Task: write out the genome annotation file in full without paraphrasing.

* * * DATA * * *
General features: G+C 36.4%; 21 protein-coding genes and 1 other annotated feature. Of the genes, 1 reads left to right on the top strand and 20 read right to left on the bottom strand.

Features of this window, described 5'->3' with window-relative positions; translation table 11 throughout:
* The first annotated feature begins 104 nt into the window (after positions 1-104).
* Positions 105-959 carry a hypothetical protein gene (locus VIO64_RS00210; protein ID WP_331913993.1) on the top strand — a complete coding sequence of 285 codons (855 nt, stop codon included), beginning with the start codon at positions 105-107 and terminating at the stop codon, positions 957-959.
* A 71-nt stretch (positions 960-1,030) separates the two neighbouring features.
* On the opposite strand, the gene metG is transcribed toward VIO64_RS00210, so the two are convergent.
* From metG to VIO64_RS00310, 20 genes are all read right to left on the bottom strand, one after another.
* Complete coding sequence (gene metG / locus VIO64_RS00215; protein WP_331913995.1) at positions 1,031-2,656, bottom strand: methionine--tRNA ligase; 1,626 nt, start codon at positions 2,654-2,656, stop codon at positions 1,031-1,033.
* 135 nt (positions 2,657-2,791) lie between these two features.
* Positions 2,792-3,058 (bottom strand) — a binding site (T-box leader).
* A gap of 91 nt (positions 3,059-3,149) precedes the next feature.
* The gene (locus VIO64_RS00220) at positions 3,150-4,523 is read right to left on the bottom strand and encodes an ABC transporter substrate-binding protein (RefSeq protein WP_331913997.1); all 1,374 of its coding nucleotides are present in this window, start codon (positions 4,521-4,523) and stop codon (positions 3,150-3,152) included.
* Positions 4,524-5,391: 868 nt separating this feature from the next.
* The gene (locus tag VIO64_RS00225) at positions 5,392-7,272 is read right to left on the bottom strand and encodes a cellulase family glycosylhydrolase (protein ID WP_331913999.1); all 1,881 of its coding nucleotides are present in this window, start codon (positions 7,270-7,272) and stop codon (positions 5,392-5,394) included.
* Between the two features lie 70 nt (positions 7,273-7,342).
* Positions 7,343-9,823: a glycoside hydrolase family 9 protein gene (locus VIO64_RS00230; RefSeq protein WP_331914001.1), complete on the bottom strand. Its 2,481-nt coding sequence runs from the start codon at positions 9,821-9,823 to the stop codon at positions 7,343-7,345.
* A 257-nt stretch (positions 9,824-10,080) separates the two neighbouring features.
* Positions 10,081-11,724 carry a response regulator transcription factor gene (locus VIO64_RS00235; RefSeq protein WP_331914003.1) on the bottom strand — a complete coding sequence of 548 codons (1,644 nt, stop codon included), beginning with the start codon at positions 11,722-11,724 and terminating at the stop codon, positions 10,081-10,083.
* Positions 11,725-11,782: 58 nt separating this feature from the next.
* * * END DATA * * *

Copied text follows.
General features: G+C 36.4%; 21 protein-coding genes and 1 other annotated feature. Of the genes, 1 reads left to right on the top strand and 20 read right to left on the bottom strand.

Features of this window, described 5'->3' with window-relative positions; translation table 11 throughout:
* The first annotated feature begins 104 nt into the window (after positions 1-104).
* Positions 105-959 carry a hypothetical protein gene (locus VIO64_RS00210; protein ID WP_331913993.1) on the top strand — a complete coding sequence of 285 codons (855 nt, stop codon included), beginning with the start codon at positions 105-107 and terminating at the stop codon, positions 957-959.
* A 71-nt stretch (positions 960-1,030) separates the two neighbouring features.
* On the opposite strand, the gene metG is transcribed toward VIO64_RS00210, so the two are convergent.
* From metG to VIO64_RS00310, 20 genes are all read right to left on the bottom strand, one after another.
* Complete coding sequence (gene metG / locus VIO64_RS00215; protein WP_331913995.1) at positions 1,031-2,656, bottom strand: methionine--tRNA ligase; 1,626 nt, start codon at positions 2,654-2,656, stop codon at positions 1,031-1,033.
* 135 nt (positions 2,657-2,791) lie between these two features.
* Positions 2,792-3,058 (bottom strand) — a binding site (T-box leader).
* A gap of 91 nt (positions 3,059-3,149) precedes the next feature.
* The gene (locus VIO64_RS00220) at positions 3,150-4,523 is read right to left on the bottom strand and encodes an ABC transporter substrate-binding protein (RefSeq protein WP_331913997.1); all 1,374 of its coding nucleotides are present in this window, start codon (positions 4,521-4,523) and stop codon (positions 3,150-3,152) included.
* Positions 4,524-5,391: 868 nt separating this feature from the next.
* The gene (locus tag VIO64_RS00225) at positions 5,392-7,272 is read right to left on the bottom strand and encodes a cellulase family glycosylhydrolase (protein ID WP_331913999.1); all 1,881 of its coding nucleotides are present in this window, start codon (positions 7,270-7,272) and stop codon (positions 5,392-5,394) included.
* Between the two features lie 70 nt (positions 7,273-7,342).
* Positions 7,343-9,823: a glycoside hydrolase family 9 protein gene (locus VIO64_RS00230; RefSeq protein WP_331914001.1), complete on the bottom strand. Its 2,481-nt coding sequence runs from the start codon at positions 9,821-9,823 to the stop codon at positions 7,343-7,345.
* A 257-nt stretch (positions 9,824-10,080) separates the two neighbouring features.
* Positions 10,081-11,724 carry a response regulator transcription factor gene (locus VIO64_RS00235; RefSeq protein WP_331914003.1) on the bottom strand — a complete coding sequence of 548 codons (1,644 nt, stop codon included), beginning with the start codon at positions 11,722-11,724 and terminating at the stop codon, positions 10,081-10,083.
* Positions 11,725-11,782: 58 nt separating this feature from the next.